It is not entirely clear to what degree Russia is willing is to take Iranian wishes into account, and there are conflicting interests between them. Nonetheless, Moscow finds it difficult to meet the US demand to reduce Tehran’s influence in Syria, with Iran having provided the boots on the ground by mobilizing the main order of battle that allowed the pro-Assad coalition’s victories. Moreover, Russia has a broader range of interests tying it to Iran (energy, arms sales, trade, and more).
Increased Israeli Involvement?
In light of Israel’s understanding that the military stage in the Syrian civil war is over – a war it watched from the standoff position while shedding few tears over the blood-letting among its enemies – and that a new campaign to shape the politics of Syria has begun, Prime Minister Netanyahu went to meet President Putin. Israel stressed its displeasure with Iran’s dominance in Syria and the fact that Iranian forces and proxies seem destined to remain in Syria in any future arrangement. Moreover, Israel reiterated its red lines, to prevent deployment of Iranian forces and the forces of its proxies in southern Syria near the Israeli border. This would seem to be the background for the March 16-17, 2017 aerial attack deep in Syria on a storage site serving Hezbollah and/or forces subordinate to Iran. The Syrian attempt to intercept attack planes using SA-5 surface-to-air missiles is indicative of the quality of the targets attacked as well as a possible change in the rules of the game: Syria is no longer willing to take Israeli attacks without responding. The summoning of Israel’s ambassador to Moscow for clarifications subsequent to the attack was meant to signal Russia’s displeasure with any expansion of Israeli military activity in the depth of Syria.
Russia views Israel as a regional power capable of affecting developments in the Syrian arena. It has proven interests in coordinating its moves with Israel while avoiding military friction, and the two are maintaining successful de-confliction measures in the Syrian sphere. There is also Russian awareness of Israel’s interest in preventing forces subordinate to Iran from entrenching themselves near Israel’s border, as well as Israel’s sensitivity to any Iranian presence in Syria, and Russia is not opposed to strategic coordination with Israel about the future of the Syrian sphere.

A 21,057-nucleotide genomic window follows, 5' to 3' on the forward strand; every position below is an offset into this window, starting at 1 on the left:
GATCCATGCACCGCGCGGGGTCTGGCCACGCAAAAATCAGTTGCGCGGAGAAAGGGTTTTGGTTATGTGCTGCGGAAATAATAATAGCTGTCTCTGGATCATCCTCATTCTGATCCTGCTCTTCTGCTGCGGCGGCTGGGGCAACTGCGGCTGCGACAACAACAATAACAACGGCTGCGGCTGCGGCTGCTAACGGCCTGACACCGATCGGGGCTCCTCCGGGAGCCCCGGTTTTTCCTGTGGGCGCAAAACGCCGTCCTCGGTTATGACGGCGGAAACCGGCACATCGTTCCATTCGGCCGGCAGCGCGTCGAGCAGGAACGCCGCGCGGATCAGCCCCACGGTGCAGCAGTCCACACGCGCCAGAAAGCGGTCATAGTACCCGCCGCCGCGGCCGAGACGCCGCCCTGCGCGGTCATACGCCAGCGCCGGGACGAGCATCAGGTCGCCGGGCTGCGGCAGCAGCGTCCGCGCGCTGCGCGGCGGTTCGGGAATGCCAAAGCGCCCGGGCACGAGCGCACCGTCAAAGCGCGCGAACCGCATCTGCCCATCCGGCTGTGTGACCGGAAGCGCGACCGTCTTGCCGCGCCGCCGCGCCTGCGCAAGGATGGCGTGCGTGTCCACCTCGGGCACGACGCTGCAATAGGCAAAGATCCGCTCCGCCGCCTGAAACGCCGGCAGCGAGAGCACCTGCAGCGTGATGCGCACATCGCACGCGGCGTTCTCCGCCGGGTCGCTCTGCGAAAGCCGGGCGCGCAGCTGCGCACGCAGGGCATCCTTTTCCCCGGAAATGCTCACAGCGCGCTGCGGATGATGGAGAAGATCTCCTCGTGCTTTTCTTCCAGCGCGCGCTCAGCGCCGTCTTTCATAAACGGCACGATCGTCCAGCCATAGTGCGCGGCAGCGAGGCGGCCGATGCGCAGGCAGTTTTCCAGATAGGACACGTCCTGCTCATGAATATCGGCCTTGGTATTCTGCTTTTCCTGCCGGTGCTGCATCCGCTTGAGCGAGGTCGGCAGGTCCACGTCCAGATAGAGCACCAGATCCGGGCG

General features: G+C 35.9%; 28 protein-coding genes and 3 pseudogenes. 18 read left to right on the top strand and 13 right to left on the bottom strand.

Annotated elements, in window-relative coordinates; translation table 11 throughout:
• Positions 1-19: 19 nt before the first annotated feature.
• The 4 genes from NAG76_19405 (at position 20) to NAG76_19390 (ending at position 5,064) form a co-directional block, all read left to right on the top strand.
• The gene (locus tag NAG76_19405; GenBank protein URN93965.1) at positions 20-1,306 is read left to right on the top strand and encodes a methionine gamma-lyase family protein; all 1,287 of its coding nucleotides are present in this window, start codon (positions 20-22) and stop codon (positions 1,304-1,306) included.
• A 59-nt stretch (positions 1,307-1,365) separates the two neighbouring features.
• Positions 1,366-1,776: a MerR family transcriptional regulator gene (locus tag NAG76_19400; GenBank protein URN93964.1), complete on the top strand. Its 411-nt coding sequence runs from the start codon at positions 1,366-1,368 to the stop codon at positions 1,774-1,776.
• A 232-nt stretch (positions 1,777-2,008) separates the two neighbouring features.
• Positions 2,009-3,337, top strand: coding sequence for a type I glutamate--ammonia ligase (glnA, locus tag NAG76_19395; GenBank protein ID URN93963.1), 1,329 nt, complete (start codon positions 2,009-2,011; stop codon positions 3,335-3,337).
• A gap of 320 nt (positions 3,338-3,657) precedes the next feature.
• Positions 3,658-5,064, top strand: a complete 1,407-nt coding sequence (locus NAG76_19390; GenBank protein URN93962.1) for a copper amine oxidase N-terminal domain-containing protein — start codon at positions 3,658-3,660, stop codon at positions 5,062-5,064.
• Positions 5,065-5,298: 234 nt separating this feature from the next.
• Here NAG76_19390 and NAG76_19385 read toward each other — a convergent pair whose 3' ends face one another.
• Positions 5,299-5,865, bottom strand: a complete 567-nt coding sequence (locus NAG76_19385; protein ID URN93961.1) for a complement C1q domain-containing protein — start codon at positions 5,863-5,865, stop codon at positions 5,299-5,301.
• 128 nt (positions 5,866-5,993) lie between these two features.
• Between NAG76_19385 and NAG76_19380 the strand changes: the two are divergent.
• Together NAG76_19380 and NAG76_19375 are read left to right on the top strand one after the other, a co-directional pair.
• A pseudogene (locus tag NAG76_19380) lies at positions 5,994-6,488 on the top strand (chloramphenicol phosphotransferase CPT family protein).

Iran has signaled that it is not concerned about Israel’s demand to prevent forces associated with Iran from deploying into the area on the Israeli-Syrian border, and it has moved forces of the Shiite militias and Hezbollah to Daraa for fighting alongside Assad’s forces in a renewed effort to seize control of the southern city. Also, the Iranians declared the establishment of a new force as part of the Iraqi Shiite militia Hezbollah al-Nujba, which is fighting in Syria under Iran’s command. The militia’s spokesman said it would not leave Syria until the last of the terrorists had been ousted, and that in addition to the fighting force in Syria a special unit for liberating the Golan Heights is currently in formation.
Israel, which has largely been distanced from the Syrian quagmire, senses its lack of influence over arrangements currently underway in Moscow, Tehran, Ankara, Astana, and Geneva. To present its concerns and red lines more emphatically, Prime Minister Netanyahu needed a fourth meeting with President Putin since 2015. Just before his visit, Turkish President Erdogan also called on Moscow, presumably to discuss the same issues. In the near future, Iranian President Rouhani too is expected to embark for Russia, which is undoubtedly trying to calm the fears of all these actors and transmit messages among them as a go-between. In this system, the United States is playing a secondary role. It is not taking center stage and is, for now, holding its cards close to its chest.
The fact that Israel finds itself in a new act with a more active and less covert role than before was manifested in a statement by Prime Minister Netanyahu after the most recent Israeli attack: “Our policy is very consistent. When we identify attempts to transfer advanced weapons to Hezbollah, and we have the intelligence and the operational feasibility, we act to prevent it. This is how it’s been and how it will be. I can speak of our resolve. It is rock solid, and the proof is that we are taking action. Everyone should take that into account. Everyone.” This reflects an Israeli decision to intensify its involvement in what is shaping up in Syria, given the understanding that the balance of power is changing to its detriment. The big question now is to what extent Israel can remain determined to maintain its red lines and prevent the buildup of Hezbollah and other Iranian proxies in Syria and the deployment of these forces near the border in the Golan Heights, without destabilizing its special relations with Moscow and without causing wider escalation in the northern arena.
This article was taken from the INSS Website.